Forty-seven posts have been added to the 52 Ancestors Project. The challenge was to write 52 stories about individual ancestors in 52 weeks. Having started the project on Australia Day the 47 stories that I have added to the blog have taken me six months. I guess this proves that family history is addictive.
All the stories so far have been about family members in my direct line. I started with the family twelve convicts that were in Sydney by 1808 and the project took off from there. The family lines of the free settlers that I also have as direct ancestors were also investigated. Consequently the first forty stories in the 52 Ancestors section of the blog are about my ancestors who came to Australia - from those who came with the First Fleet to my great grandparents. The most recent seven posts are about some of the ancestors who remained in England. The final five posts, stories about my four grandparents and my father, will be added after we return from holidays.
What is apparent when looking at this collection of people and their stories are the themes that link some of them. Exploring family stories helps provide a greater understanding of history of an area and of our county and the events that shape it. Writing stories about the themes will be a next step in the project.
Settlement is a major theme. Obviously we have the convicts who did not choose to leave England but once in Sydney helped establish the new colony of New South Wales. But eight of the convicts settled in the Hawkesbury area and their extended families lived in that area for many generations. Two of the convicts went to the first settlement at Norfolk Island and from there settled with their family in Van Diemen's Land, now Tasmania. The new Colony of Van Diemen's Land also attracted the children of New South Wales convicts looking for opportunities as well as members of ship crews who decided to try their luck in the new colony. The earlier settlers in Tasmania also looked further afield to a possible settlement immediately to their north which became the colony of Port Phillip and then Victoria. Gradually the family spread through eastern Australia from Tasmania to Queensland.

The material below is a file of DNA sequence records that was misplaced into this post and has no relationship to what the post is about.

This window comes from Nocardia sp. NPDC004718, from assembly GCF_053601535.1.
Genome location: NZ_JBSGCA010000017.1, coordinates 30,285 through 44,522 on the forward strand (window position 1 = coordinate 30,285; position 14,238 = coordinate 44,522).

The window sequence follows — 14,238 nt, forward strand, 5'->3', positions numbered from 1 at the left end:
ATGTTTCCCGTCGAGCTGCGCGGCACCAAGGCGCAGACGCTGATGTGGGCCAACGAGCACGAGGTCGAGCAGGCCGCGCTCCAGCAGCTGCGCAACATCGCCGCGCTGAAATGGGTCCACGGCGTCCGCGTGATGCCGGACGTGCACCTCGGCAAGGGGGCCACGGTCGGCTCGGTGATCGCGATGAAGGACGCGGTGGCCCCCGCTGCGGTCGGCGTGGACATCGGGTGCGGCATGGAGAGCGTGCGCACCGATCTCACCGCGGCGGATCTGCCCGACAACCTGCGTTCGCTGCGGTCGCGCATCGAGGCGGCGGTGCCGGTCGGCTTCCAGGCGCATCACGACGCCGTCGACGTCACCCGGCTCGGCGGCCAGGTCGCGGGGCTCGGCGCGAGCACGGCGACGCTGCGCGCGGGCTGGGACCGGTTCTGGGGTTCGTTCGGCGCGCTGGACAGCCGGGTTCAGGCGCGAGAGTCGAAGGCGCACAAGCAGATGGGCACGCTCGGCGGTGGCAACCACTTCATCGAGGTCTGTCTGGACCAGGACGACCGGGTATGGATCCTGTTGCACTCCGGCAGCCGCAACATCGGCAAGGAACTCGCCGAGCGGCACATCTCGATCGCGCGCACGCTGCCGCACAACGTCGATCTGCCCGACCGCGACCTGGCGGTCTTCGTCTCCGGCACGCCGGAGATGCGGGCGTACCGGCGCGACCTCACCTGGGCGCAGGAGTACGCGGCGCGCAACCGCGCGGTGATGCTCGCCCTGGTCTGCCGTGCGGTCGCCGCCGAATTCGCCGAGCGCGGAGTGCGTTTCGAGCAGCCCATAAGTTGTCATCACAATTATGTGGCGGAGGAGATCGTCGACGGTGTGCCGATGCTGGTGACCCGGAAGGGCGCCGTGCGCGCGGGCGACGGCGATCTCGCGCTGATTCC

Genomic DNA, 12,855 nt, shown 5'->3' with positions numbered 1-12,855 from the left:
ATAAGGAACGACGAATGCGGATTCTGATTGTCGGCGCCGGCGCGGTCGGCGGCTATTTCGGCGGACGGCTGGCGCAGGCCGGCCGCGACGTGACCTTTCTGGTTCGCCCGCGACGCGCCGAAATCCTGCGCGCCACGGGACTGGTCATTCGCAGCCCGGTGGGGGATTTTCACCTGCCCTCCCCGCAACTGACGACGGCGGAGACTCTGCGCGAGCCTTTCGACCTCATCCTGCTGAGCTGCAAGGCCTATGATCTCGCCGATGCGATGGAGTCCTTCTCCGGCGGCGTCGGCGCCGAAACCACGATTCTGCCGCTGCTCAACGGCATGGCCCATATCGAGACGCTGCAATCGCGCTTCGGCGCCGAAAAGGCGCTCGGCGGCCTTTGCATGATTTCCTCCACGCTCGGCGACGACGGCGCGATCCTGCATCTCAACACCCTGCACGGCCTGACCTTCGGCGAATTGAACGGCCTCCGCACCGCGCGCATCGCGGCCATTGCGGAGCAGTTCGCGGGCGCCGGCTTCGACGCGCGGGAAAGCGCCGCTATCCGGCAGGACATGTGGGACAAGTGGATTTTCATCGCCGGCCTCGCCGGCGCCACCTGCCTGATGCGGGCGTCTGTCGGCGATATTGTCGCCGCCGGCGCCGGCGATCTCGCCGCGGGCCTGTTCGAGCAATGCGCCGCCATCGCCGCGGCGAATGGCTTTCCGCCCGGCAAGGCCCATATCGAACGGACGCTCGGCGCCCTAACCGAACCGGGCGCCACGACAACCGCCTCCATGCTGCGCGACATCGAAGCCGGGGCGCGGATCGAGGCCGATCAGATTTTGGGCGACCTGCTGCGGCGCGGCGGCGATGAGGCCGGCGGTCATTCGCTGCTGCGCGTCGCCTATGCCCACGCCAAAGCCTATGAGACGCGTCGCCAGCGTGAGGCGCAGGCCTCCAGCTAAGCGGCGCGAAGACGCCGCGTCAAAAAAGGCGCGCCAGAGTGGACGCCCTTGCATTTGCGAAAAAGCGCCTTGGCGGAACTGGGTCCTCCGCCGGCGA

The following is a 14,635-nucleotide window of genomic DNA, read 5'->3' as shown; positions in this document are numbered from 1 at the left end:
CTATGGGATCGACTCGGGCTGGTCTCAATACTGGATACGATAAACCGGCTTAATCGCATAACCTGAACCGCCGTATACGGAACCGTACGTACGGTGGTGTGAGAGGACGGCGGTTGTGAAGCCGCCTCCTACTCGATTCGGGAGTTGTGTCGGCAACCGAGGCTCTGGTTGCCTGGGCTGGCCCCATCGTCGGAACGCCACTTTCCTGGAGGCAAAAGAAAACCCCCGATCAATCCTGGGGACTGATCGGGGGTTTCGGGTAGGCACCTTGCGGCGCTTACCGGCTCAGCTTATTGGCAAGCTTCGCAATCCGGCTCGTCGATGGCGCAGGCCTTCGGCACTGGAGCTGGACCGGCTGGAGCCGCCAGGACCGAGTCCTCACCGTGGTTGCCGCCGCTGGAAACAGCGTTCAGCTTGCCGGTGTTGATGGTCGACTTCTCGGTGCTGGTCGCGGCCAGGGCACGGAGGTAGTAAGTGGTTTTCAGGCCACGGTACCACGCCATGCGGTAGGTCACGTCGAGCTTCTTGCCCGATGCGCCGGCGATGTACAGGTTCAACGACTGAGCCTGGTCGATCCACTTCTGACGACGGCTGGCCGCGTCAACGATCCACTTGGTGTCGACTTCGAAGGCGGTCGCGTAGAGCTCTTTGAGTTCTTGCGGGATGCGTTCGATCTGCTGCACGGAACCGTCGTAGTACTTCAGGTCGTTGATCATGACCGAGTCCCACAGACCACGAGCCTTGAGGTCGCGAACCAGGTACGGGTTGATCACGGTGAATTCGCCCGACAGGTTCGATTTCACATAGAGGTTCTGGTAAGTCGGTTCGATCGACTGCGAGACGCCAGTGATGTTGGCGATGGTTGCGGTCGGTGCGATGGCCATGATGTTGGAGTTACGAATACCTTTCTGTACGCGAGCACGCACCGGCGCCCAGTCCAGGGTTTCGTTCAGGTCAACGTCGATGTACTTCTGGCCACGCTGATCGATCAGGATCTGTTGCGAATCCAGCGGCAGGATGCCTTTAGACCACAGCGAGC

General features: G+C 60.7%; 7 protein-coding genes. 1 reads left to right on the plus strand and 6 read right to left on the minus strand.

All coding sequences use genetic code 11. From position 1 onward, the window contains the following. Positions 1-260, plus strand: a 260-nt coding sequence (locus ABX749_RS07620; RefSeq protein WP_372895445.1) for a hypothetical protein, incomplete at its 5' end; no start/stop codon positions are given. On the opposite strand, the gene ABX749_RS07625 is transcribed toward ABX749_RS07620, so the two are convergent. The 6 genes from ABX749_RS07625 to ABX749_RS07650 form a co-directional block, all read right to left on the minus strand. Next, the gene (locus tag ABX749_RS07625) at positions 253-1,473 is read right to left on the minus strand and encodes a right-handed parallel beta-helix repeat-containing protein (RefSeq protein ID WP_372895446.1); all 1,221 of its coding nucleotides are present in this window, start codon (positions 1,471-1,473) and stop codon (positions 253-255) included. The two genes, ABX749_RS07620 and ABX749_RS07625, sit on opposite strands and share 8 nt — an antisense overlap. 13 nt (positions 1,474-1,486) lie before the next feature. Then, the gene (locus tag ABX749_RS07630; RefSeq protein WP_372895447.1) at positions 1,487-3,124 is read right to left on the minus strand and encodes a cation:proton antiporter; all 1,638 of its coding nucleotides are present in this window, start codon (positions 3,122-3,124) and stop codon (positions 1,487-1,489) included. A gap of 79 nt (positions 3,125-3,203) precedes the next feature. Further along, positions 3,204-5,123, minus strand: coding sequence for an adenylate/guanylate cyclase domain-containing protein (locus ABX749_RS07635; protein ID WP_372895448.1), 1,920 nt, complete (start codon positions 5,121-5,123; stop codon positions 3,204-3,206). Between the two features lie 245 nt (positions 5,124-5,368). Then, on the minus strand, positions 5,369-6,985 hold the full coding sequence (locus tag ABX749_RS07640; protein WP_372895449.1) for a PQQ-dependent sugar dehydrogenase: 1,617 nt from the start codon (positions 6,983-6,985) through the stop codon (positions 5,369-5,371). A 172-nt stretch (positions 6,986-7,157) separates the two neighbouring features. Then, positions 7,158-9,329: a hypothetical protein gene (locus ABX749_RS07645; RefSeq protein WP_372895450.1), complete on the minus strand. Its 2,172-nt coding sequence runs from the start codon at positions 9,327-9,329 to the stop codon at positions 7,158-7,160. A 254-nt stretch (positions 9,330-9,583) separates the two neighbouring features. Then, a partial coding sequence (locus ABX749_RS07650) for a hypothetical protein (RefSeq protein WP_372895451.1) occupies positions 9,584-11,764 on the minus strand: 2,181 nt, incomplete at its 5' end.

Looking for adventure and / or new opportunities may be another theme. Some definitely came to try to make their fortune. I do not have any ancestors who came to Australia specifically to try their luck on the goldfields but a number of them worked in goldmining communities in New South Wales and Queensland. One line of the family came to settle in Australia via India. After serving in the army or working as merchants in the Indian trade they came to Australia for opportunities they hoped the new colonies offered. Australia is a large country and many of my ancestors tried to make a living, some more successfully than others, on the land.
My ancestors came from many parts of the United Kingdom. Most came from different regions of England, a few came from Ireland but many came from Scotland. The Scots in the family appear to have been adventurous and spent their lives exploring new opportunities overseas. A surprising number of family members also spent time living in the city of Bath in the nineteenth century.
Religion is another theme throughout the stories. Family members were predominantly members of the Church of England - the established church - but some family members were Catholic, a few were Presbyterian, one was Jewish and in England one branch of the family were Quakers. The stories help show the evolvent of different religions and denominations in Australia. The stories in England also illustrate the development of churches in that country and sometimes the intolerance that existed.
Writing the first 52 stories is just the beginning. There are so many stories about members of the extended family in Australia to be collected and told. There are also additional stories to be discovered about family in England. In one family line a 'gate-keeper' ancestor has opened the door to the peerage list and from there we have found links going back into many phases of English and Scottish history as well as links to France and to the Vikings.
A great bonus from the 52 Ancestors in 52 Weeks project is that it has helped me focus on writing what I know about individual ancestors. Writing the stories helps establish what additional research then needs to be undertaken. The stories now written can later be regrouped, expanded and arranged in different ways but at least there is now something to work from. Publishing the stories in the blog is a good way to share the information with others who may be interested and allows contact with other researchers. The project has therefore been the catalyst to start writing and not just collect information.